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In October of that year, Diane's four month old mobile home burned down and she sent her kids to live with Steve so they wouldn't be homeless. She eventually found another place to live, but Steve wouldn't allow her to have the children back. During this time, Diane saw affection from other men.

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Yeah, she was seeing Nick that time. Nick is Robert Knickerbocker, a married man who supposedly didn't like children. The fact that some believe may have later played into Diane's motivation for the shooting.

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Married men showed her the most affection because married men were safe to her because married men didn't want to leave their wives. They just wanted some affection. And really, that's all Diane ever really wanted. She was still that 12 year old little girl striving for that affection. And she went out and she got that affection from married man. You down with black hair, you down with abolishing the prison industrial complex, you down with puppies. Deal with puppy.

[00:12:47]

You'd be surprised where the comedy group Obama's other daughters and we're inviting you to come kick in with us on our podcast called You Down.

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We're bringing you the same fun vibe we served during our improv shows in L.A., only in podcast form. Check in with us as we discuss everything going on in the culture and have the nerve to give our UN expert opinions to a lucky listener, whether it's embarrassing hair stories or comedy fails. We might even talk about Ghost.

[00:13:17]

Listen to you down on the I Heart radio app, Apple podcast or wherever you get your pocket you do.

[00:13:28]

What if we reimagine the word citizen not as a weapon to divide us, but as a verb, inviting us all to wield our collective power? Pretty dope, huh? In this time of pandemic and revolution, you may find yourself frustrated at high levels of corruption and inequality, at our inability to get basic things done at the persistence of systemic racism. You are not alone. I'm Baratunde Thurston. I've produced for The Daily Show, advised the Obama White House and screamed way too much at my screen.

[00:14:00]

Now I've made a show for us. In it we highlight people mobilizing their communities, having an impact on some of the biggest challenges we face. We offer you ways to get involved and we remind you that we, the people, have the collective power to change how our society works and for whom. Listen to how a citizen with Baratunde on the I Heart radio at Apple podcast or wherever you listen to podcast.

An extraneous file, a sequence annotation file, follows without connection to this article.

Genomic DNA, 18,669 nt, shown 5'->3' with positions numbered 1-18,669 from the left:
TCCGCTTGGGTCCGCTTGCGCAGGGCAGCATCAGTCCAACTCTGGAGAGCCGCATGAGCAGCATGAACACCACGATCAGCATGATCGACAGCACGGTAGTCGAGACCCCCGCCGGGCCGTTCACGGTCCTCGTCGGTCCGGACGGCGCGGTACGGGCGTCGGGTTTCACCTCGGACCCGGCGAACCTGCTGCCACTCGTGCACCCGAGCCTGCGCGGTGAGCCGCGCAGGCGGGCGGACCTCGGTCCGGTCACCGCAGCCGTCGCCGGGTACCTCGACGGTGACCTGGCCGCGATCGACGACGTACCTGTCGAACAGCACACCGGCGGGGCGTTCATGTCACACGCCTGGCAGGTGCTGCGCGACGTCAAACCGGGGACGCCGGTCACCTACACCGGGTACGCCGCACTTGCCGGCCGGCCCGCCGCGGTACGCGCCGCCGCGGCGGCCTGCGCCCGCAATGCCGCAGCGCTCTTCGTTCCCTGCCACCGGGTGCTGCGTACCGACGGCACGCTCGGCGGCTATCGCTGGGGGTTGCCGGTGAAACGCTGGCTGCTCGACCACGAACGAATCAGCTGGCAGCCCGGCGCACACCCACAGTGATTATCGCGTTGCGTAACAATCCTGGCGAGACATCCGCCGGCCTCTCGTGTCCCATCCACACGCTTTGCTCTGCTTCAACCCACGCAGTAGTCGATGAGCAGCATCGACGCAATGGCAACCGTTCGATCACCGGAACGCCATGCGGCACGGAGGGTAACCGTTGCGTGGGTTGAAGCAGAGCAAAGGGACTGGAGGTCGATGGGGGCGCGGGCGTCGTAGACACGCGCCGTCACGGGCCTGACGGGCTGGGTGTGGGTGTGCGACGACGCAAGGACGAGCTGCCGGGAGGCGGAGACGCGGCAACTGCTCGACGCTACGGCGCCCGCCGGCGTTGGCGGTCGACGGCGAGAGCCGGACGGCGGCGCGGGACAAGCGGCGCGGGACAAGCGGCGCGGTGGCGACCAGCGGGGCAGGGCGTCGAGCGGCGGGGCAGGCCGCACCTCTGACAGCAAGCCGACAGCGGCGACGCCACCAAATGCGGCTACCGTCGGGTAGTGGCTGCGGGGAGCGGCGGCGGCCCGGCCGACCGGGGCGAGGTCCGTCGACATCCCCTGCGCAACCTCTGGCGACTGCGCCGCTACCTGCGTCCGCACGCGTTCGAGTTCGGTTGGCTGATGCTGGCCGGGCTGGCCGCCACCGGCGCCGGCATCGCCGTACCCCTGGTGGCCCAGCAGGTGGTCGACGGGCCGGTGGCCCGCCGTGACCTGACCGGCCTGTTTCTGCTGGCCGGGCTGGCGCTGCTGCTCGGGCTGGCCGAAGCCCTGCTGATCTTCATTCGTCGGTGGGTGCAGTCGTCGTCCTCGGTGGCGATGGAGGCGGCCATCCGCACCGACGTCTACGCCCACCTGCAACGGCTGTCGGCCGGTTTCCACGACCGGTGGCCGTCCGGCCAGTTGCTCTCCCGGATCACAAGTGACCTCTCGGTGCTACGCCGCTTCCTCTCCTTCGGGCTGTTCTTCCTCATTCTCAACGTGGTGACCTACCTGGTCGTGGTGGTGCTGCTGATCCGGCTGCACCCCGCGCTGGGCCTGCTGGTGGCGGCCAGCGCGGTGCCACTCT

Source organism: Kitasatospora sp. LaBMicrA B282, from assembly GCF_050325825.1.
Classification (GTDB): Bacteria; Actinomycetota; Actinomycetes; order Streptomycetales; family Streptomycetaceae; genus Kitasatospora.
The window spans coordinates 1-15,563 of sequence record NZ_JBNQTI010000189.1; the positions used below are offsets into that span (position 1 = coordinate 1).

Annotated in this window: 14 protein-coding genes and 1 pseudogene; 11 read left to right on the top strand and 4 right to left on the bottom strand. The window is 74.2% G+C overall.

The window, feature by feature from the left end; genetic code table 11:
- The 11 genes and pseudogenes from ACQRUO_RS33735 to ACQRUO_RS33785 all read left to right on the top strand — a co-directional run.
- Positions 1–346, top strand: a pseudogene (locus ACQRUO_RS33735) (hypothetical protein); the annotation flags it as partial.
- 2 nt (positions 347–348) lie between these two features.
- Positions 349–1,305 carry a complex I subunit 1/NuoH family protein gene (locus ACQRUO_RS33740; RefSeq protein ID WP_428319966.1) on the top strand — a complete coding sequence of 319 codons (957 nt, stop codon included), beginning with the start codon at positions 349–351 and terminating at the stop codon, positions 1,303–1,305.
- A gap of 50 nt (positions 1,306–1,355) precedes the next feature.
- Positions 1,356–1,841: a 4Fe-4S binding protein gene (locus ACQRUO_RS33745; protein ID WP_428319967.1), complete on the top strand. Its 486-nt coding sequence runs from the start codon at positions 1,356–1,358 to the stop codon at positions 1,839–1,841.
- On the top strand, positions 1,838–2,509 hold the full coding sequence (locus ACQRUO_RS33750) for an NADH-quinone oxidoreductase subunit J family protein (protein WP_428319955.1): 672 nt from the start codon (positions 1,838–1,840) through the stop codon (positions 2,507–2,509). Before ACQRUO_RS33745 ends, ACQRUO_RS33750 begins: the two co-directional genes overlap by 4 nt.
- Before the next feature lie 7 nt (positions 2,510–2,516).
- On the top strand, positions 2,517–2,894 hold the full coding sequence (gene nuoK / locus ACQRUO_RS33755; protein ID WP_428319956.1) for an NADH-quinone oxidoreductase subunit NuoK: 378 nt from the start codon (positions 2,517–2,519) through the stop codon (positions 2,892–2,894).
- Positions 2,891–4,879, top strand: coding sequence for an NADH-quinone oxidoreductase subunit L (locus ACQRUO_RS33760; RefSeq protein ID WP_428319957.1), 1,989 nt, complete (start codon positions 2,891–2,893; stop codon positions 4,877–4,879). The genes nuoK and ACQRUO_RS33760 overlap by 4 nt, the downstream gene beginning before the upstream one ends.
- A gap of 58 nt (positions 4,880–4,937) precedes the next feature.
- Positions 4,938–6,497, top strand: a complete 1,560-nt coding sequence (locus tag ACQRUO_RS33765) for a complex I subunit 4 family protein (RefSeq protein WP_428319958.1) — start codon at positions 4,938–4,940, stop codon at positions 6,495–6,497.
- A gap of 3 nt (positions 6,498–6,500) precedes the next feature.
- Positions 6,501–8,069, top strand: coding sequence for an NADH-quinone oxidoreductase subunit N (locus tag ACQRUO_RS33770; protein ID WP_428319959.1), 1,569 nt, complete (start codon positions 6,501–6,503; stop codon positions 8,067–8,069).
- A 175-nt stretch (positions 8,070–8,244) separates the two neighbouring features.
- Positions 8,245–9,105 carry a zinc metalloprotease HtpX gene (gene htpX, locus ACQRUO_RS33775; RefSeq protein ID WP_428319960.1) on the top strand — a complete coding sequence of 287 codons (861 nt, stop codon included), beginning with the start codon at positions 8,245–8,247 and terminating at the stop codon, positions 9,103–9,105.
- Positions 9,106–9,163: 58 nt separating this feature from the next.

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Diane's attention from other men is what led to her earlier divorce from Steve.

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Despite his own unfaithfulness, he believed she'd actually become pregnant with Danny due to an affair. He ended their marriage, believing the pregnancy should not have been possible due to a vasectomy. Diane, it seemed, enjoyed being pregnant. She had a fourth child before, Becky, but this time as a surrogate.

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So, yeah, it was just basically she went through the surrogacy program, delivered a baby, gave it to a family. She got ten thousand dollars for that. And that helped her and her life.

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Right. When Diane became pregnant with Becky, James dismissed it as if there were almost like another surrogacy.

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And I wasn't going to have another niece, nephew. I was basically having another child. I wasn't attached to it. I wasn't bonded with it. I wasn't any of that.

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After Diane's trial and Becky's birth, James didn't give the baby much thought.

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They took her away. I mean, I knew this existed, but I didn't know anything about her. And that was that. Out of sight. Out of mind. And then one day, Becky appeared on 20/20. James first impression was not a great one.

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What did you think when you first saw her on a news program? Honest answer.